After spending the last two nights at sweaty, smelly rock shows, last night Broken Social Scene show at the Palace Theatre was literally a breath of fresh air. There wasn’t a mosh pit to watch and there weren’t crowd surfers to count. It was a show where I was able to stand there and just take in the music. I think I was due for a night like that.
The show opened with Frightened Rabbit, a band that I’ve seen a couple of times but never seemed to get the hype surrounding them. They were always good live but I never found anything to write home about when it came to them. Last night I finally understood the hype and can finally call myself a fan of the band. I loved every minute of their forty-five minute set but I don’t think anything changed with the band– more it changed with me. I am finally in a spot in my life where faster and louder is not always better. Does this mean I’m getting old?
This five piece indie rock band from Scotland has, as I mentioned, been getting nothing but hype over the past couple of years. With five full length albums dating back to 2006, it’s easy to say that they are a hard working band and don’t show any sign of giving up anytime soon and that makes me extremely happy.
Their set last night was calm and chill. Singer Scott Hutchinson had a sense of humor and a way of heckling the crowd that didn’t quite match the mood of the music but left a truly lovable atmosphere throughout the Palace Theatre. He joked around asking if there was a rivalry between Saint Paul and Minneapolis. When he didn’t get a response, he mumbled into the microphone, “Well fuck it, I guess I’ll just play then!” all while keeping a charming smile on his face. Although his Scottish accent made some of his jokes hard to hear or understand, it didn’t stop the crowd from chuckling along when they would get one of the punchlines or understand the heckling that was going on.
The other four members of the band stayed quiet in-between songs allowing Scott to steal the spotlight but, when the music started, that dynamic completely changed. It was easily to see that each member brought something special to the table and, if even one member decided to leave the band, everything would change. Their indie rock sounds were pretty standard but they weren’t generic. It was music you could easily get lost in if you had never heard it before and, if you had been a fan for years, music that you could raise your hands up and move around a little bit to. I was shocked by the amount of people that flooded out of the theatre after Frightened Rabbit’s set. They have clearly made a mark on the Twin Cities music scene even with just a few visits and I’m already patiently waiting for their next appearance here.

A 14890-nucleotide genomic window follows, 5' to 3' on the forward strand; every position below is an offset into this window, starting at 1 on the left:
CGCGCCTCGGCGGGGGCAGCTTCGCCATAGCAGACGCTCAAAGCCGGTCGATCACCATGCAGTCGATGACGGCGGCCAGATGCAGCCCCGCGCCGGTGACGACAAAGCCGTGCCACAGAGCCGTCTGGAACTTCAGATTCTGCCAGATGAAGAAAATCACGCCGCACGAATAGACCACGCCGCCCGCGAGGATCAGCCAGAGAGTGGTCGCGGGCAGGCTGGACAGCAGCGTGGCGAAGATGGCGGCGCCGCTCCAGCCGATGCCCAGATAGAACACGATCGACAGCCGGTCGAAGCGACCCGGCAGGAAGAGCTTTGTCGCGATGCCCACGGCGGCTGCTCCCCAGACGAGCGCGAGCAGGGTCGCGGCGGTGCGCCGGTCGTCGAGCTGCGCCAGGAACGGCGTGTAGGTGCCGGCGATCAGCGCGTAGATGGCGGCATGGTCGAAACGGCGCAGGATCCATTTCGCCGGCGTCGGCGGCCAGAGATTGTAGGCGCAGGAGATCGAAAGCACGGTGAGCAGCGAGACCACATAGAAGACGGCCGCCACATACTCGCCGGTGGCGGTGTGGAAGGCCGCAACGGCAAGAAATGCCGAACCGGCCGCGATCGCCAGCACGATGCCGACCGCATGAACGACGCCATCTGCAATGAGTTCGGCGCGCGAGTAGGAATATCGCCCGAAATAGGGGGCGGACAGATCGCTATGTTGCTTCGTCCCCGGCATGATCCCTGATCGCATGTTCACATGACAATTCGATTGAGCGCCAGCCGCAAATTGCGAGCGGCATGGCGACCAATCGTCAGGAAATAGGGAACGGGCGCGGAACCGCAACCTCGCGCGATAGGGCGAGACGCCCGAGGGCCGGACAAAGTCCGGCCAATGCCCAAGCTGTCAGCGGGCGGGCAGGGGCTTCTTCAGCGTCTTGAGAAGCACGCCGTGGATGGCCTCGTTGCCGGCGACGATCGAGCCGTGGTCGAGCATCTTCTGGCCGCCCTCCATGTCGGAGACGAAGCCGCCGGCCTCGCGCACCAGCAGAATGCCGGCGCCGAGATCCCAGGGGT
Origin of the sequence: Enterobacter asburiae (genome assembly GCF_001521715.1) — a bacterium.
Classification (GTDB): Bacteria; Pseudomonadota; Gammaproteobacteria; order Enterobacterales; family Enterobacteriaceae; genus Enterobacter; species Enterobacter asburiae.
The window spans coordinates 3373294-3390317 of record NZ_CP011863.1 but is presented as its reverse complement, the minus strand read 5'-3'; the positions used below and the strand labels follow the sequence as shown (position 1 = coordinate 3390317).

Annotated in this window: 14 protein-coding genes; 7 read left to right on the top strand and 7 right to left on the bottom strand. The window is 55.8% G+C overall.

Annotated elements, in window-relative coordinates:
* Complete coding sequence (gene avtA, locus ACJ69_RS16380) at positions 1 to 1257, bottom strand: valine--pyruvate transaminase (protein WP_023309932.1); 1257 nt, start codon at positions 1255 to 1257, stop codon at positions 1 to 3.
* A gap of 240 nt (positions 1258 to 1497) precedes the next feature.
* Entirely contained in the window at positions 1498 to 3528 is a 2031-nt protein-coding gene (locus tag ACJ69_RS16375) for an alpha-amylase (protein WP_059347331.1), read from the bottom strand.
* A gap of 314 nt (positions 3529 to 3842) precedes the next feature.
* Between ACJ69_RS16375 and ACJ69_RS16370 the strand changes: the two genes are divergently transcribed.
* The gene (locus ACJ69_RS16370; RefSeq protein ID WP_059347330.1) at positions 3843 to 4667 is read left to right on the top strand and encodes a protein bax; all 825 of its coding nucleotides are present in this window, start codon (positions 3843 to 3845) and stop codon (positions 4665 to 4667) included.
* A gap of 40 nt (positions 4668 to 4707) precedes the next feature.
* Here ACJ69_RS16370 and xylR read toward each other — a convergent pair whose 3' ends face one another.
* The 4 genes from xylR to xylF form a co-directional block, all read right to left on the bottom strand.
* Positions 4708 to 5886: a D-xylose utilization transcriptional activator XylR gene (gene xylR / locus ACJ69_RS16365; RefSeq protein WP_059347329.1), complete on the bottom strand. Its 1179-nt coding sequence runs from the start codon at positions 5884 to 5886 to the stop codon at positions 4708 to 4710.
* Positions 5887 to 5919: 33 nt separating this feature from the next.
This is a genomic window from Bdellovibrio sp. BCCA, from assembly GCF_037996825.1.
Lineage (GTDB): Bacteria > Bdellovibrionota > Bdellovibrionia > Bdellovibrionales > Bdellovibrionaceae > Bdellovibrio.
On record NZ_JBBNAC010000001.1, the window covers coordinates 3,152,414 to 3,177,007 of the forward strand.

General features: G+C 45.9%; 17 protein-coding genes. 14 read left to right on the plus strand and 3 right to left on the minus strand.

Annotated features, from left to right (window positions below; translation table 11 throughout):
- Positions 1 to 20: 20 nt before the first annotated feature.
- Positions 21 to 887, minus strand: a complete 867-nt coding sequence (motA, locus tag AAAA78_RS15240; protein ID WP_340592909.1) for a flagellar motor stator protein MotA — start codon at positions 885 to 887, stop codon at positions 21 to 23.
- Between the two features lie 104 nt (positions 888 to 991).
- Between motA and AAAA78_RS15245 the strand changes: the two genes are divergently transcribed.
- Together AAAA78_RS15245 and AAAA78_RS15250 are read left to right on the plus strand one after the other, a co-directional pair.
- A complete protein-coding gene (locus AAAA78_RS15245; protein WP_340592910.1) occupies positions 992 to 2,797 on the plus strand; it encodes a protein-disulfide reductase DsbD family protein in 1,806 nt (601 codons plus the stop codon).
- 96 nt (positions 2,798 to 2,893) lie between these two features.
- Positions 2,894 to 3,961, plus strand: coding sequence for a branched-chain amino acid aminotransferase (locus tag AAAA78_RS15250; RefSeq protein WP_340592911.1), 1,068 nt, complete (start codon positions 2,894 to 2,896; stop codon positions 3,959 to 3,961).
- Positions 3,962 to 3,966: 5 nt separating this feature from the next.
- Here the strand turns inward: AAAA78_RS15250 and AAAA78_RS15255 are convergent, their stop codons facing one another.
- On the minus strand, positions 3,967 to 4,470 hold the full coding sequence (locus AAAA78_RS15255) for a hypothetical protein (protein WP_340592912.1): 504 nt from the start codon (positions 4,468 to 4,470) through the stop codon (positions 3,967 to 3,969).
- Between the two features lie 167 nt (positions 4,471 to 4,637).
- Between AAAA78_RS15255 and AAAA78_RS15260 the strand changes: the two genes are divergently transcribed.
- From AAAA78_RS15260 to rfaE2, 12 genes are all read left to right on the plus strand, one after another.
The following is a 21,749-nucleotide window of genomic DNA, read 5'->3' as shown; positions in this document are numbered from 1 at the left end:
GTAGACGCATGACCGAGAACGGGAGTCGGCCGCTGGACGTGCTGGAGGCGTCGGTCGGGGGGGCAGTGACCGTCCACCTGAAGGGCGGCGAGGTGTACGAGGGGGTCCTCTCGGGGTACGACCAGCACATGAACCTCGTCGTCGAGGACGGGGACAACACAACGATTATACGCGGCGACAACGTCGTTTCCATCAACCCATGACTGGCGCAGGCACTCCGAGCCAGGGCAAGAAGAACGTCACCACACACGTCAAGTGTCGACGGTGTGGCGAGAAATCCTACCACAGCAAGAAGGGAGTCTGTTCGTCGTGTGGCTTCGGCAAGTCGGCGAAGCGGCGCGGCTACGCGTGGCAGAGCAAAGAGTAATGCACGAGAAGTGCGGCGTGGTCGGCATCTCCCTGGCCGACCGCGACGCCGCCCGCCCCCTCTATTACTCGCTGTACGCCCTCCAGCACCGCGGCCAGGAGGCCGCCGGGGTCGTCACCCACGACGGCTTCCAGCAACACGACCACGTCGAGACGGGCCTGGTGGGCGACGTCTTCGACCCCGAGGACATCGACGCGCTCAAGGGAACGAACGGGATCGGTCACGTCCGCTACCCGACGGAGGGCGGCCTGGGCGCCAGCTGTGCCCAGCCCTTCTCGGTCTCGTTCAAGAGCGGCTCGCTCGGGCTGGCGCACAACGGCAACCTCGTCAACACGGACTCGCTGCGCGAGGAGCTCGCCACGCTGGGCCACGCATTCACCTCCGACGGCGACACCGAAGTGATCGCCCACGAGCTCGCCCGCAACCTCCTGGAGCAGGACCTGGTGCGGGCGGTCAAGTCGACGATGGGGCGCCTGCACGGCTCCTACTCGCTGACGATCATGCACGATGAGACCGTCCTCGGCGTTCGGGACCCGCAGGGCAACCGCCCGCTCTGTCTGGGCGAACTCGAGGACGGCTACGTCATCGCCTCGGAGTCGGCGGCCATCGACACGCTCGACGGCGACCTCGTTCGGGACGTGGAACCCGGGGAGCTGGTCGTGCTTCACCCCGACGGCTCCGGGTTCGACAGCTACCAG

Canadian rockers Broken Social Scene were the headliners of last night’s show. Honestly, I had never really heard their music before but their name was enough to spark a bit of interest (and the fact that I wanted to see Frightened Rabbit again). BSS is more of a collective than an actual band. Think the Doomtree of the indie rock world. When you go to see BSS live, you don’t quite know what you’re going to get and I love that element of surprise. Is it going to be a six piece? Maybe a 19 piece? I stood in my spot at The Palace Theatre and patiently waited to see what form BSS would take last night.
As the lights went down, six members took the stage. I have to be honest, I was a little disappointed. I wanted to see this huge band take the stage and, instead, I got six? The music started and my disappointment fell by the wayside. You could honestly feel the creative juices coursing through the crowd and air. I instantly found myself tapping along to the music I had never heard before with a smile on my face. After scanning the crowd my eyes went back to the stage where there were now nine members sharing the spotlight. I had to count a couple of times just to make sure I wasn’t loosing it.
Throughout the nineteen song set, members of this band would come and go as needed. They seemed to play musical chairs when it came to instruments and placement on stage leaving each song feeling like a brand new band. It was refreshing and it kept me from feeling my exhaustion levels as they creeped up to the “out of control” level. I was truly excited with each break between songs because I wanted to see what would come next and who would be where.
The crowd was rowdy in the way you get rowdy at an indie rock show. They cheered and clapped politely between songs but immersed themselves in the music during said songs. There was a sense of respect that the crowd showed the band. It was mirrored by the appreciation the band had for the crowd. The beauty of shows like this is there is no judgement. If you want to stand up front with your arms in the air pretending like you’re in a mosh pit- go for it. If you would rather be a fly on the wall with a drink in your hand- go for it. Regardless of how you wanted to spend the show, there was a smiling face of a stranger next to you and that, right there, was a perfect setting for a show like this.
Thursday night wasn’t exciting. I can’t write about the epic mosh pit that opened up or the drunk people that scattered the sidewalk frantically chugging water as I walked out. I can tell you about the beautiful music and atmosphere that I found myself in last night. Sometimes that makes for a better show than a high injury count.